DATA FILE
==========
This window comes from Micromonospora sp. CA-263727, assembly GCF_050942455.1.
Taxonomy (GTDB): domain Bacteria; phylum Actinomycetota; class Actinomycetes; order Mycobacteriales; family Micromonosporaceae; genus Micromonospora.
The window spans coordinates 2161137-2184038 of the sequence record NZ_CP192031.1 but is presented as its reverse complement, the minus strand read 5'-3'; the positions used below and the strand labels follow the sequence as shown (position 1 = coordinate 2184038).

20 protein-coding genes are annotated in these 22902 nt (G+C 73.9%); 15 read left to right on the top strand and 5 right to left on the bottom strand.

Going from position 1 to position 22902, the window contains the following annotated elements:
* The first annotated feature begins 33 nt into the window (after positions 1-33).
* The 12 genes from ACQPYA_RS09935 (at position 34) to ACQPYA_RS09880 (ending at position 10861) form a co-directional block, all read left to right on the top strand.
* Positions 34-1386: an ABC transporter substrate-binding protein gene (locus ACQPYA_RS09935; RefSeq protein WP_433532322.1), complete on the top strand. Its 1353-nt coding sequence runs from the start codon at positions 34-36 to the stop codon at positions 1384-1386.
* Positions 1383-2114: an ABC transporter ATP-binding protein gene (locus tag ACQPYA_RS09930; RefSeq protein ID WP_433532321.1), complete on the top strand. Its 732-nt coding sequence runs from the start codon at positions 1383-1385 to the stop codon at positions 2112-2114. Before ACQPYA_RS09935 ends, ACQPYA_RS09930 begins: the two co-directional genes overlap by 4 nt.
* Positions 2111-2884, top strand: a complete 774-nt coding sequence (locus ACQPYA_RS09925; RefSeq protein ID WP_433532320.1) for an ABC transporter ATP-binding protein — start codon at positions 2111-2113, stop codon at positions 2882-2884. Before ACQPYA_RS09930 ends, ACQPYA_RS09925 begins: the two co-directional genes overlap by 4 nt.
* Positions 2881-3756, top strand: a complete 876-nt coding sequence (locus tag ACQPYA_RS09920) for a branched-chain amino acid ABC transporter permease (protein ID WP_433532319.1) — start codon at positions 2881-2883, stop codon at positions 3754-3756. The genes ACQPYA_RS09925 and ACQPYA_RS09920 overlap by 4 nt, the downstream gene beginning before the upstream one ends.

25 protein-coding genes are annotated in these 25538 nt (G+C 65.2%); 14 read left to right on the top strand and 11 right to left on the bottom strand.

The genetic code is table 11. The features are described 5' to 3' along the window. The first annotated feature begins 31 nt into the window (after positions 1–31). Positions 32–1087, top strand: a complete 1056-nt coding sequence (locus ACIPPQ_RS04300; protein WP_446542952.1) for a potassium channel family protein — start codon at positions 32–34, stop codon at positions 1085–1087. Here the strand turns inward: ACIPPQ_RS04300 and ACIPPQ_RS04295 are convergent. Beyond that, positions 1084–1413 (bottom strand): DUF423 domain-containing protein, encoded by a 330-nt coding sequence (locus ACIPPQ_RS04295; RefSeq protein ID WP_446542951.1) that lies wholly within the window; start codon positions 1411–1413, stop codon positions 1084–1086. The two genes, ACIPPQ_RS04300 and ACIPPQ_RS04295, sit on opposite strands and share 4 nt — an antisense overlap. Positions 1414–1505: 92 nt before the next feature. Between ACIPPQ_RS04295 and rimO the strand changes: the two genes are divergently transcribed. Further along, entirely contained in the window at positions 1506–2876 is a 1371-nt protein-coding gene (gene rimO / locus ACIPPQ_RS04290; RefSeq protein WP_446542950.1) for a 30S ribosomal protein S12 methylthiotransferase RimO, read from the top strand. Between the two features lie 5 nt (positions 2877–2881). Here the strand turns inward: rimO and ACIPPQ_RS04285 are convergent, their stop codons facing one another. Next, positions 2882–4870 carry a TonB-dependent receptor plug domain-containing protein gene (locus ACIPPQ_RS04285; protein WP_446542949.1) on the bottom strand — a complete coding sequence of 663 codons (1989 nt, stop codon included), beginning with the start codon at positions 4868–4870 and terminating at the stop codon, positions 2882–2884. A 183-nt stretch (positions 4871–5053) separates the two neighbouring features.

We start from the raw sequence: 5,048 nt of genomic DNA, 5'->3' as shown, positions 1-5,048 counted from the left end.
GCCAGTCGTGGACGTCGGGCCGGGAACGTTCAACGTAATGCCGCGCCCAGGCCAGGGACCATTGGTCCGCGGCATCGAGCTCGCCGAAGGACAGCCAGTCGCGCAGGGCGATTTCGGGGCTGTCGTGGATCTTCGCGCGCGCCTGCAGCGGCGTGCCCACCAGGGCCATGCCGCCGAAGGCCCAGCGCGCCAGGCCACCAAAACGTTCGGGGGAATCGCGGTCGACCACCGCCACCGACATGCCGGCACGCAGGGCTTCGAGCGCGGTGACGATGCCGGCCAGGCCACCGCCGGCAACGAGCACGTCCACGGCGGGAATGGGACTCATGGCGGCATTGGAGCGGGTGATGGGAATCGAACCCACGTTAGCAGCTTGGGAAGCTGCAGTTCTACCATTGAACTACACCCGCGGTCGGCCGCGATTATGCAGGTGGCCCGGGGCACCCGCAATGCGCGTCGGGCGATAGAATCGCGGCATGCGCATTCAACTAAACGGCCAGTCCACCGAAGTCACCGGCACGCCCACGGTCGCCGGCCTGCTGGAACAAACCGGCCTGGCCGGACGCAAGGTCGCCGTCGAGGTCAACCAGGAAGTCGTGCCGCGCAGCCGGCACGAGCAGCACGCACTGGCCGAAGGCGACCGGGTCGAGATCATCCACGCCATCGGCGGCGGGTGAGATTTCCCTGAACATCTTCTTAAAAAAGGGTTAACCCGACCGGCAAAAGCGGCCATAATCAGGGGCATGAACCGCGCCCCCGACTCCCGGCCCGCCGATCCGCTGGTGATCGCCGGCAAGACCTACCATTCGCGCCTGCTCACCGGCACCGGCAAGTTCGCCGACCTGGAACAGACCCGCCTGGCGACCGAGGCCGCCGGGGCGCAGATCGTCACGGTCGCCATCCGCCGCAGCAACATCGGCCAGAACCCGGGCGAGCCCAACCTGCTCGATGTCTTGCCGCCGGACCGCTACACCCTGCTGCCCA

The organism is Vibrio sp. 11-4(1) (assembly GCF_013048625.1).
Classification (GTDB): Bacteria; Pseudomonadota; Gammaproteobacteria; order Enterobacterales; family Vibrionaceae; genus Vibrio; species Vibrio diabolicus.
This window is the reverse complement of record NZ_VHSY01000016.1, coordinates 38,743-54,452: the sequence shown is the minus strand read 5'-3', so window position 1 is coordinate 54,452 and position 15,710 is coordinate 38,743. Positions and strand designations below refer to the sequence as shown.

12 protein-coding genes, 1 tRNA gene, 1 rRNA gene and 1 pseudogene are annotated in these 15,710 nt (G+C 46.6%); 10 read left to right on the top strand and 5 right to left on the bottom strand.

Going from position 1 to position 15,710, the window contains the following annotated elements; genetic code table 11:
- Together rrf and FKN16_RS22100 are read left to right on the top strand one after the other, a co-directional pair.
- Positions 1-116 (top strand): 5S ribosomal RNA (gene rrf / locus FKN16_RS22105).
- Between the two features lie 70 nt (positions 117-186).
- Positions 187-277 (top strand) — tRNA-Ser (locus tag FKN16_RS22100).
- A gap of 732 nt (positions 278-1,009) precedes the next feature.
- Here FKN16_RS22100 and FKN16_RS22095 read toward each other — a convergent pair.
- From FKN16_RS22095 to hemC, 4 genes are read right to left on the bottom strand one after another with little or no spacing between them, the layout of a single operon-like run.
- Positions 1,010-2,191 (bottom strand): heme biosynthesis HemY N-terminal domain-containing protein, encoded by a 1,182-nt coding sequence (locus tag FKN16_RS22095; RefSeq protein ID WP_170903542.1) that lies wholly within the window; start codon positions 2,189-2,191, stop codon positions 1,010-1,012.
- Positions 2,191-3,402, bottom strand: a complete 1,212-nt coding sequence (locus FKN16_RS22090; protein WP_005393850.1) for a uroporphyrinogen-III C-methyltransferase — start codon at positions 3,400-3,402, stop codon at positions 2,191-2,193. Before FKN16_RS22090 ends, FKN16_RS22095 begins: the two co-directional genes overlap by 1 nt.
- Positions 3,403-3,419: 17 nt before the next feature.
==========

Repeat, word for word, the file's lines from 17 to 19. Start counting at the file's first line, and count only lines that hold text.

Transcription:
Classification (GTDB): Bacteria; Pseudomonadota; Gammaproteobacteria; order Enterobacterales; family Vibrionaceae; genus Vibrio; species Vibrio diabolicus.
This window is the reverse complement of record NZ_VHSY01000016.1, coordinates 38,743-54,452: the sequence shown is the minus strand read 5'-3', so window position 1 is coordinate 54,452 and position 15,710 is coordinate 38,743. Positions and strand designations below refer to the sequence as shown.

12 protein-coding genes, 1 tRNA gene, 1 rRNA gene and 1 pseudogene are annotated in these 15,710 nt (G+C 46.6%); 10 read left to right on the top strand and 5 right to left on the bottom strand.